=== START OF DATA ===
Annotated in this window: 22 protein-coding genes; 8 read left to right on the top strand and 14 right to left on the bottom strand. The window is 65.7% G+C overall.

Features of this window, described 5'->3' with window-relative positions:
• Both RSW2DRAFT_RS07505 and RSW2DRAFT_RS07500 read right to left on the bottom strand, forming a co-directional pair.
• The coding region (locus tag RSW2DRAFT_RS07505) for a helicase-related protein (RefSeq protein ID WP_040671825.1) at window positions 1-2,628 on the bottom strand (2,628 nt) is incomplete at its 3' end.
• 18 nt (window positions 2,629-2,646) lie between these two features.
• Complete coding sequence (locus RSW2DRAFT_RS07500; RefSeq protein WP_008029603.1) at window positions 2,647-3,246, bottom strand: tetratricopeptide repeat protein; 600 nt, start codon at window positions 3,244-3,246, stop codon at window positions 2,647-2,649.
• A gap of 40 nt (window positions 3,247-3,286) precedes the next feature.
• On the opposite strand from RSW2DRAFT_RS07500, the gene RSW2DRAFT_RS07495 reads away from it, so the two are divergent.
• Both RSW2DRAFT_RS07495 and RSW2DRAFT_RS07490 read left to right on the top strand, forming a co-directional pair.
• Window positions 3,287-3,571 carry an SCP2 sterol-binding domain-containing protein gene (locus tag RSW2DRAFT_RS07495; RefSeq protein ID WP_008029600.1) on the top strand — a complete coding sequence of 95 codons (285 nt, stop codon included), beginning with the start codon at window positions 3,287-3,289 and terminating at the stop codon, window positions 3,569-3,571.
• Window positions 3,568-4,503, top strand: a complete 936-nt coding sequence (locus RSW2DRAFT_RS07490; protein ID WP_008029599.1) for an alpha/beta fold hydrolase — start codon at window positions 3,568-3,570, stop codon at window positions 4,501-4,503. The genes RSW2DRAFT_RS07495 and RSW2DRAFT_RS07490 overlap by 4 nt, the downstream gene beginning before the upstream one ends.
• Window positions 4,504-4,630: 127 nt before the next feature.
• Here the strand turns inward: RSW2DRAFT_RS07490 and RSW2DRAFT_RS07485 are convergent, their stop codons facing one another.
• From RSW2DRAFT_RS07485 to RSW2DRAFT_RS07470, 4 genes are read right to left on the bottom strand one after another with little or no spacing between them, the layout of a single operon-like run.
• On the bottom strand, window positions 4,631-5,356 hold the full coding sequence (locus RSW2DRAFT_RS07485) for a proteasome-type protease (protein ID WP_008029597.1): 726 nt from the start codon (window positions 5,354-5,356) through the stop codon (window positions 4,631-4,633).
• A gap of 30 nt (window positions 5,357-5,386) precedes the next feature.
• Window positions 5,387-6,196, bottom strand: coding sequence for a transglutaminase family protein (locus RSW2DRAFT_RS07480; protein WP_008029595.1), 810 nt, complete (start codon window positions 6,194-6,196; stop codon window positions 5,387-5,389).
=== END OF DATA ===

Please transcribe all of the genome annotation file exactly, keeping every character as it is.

Annotated in this window: 22 protein-coding genes; 8 read left to right on the top strand and 14 right to left on the bottom strand. The window is 65.7% G+C overall.

Features of this window, described 5'->3' with window-relative positions:
• Both RSW2DRAFT_RS07505 and RSW2DRAFT_RS07500 read right to left on the bottom strand, forming a co-directional pair.
• The coding region (locus tag RSW2DRAFT_RS07505) for a helicase-related protein (RefSeq protein ID WP_040671825.1) at window positions 1-2,628 on the bottom strand (2,628 nt) is incomplete at its 3' end.
• 18 nt (window positions 2,629-2,646) lie between these two features.
• Complete coding sequence (locus RSW2DRAFT_RS07500; RefSeq protein WP_008029603.1) at window positions 2,647-3,246, bottom strand: tetratricopeptide repeat protein; 600 nt, start codon at window positions 3,244-3,246, stop codon at window positions 2,647-2,649.
• A gap of 40 nt (window positions 3,247-3,286) precedes the next feature.
• On the opposite strand from RSW2DRAFT_RS07500, the gene RSW2DRAFT_RS07495 reads away from it, so the two are divergent.
• Both RSW2DRAFT_RS07495 and RSW2DRAFT_RS07490 read left to right on the top strand, forming a co-directional pair.
• Window positions 3,287-3,571 carry an SCP2 sterol-binding domain-containing protein gene (locus tag RSW2DRAFT_RS07495; RefSeq protein ID WP_008029600.1) on the top strand — a complete coding sequence of 95 codons (285 nt, stop codon included), beginning with the start codon at window positions 3,287-3,289 and terminating at the stop codon, window positions 3,569-3,571.
• Window positions 3,568-4,503, top strand: a complete 936-nt coding sequence (locus RSW2DRAFT_RS07490; protein ID WP_008029599.1) for an alpha/beta fold hydrolase — start codon at window positions 3,568-3,570, stop codon at window positions 4,501-4,503. The genes RSW2DRAFT_RS07495 and RSW2DRAFT_RS07490 overlap by 4 nt, the downstream gene beginning before the upstream one ends.
• Window positions 4,504-4,630: 127 nt before the next feature.
• Here the strand turns inward: RSW2DRAFT_RS07490 and RSW2DRAFT_RS07485 are convergent, their stop codons facing one another.
• From RSW2DRAFT_RS07485 to RSW2DRAFT_RS07470, 4 genes are read right to left on the bottom strand one after another with little or no spacing between them, the layout of a single operon-like run.
• On the bottom strand, window positions 4,631-5,356 hold the full coding sequence (locus RSW2DRAFT_RS07485) for a proteasome-type protease (protein ID WP_008029597.1): 726 nt from the start codon (window positions 5,354-5,356) through the stop codon (window positions 4,631-4,633).
• A gap of 30 nt (window positions 5,357-5,386) precedes the next feature.
• Window positions 5,387-6,196, bottom strand: coding sequence for a transglutaminase family protein (locus RSW2DRAFT_RS07480; protein WP_008029595.1), 810 nt, complete (start codon window positions 6,194-6,196; stop codon window positions 5,387-5,389).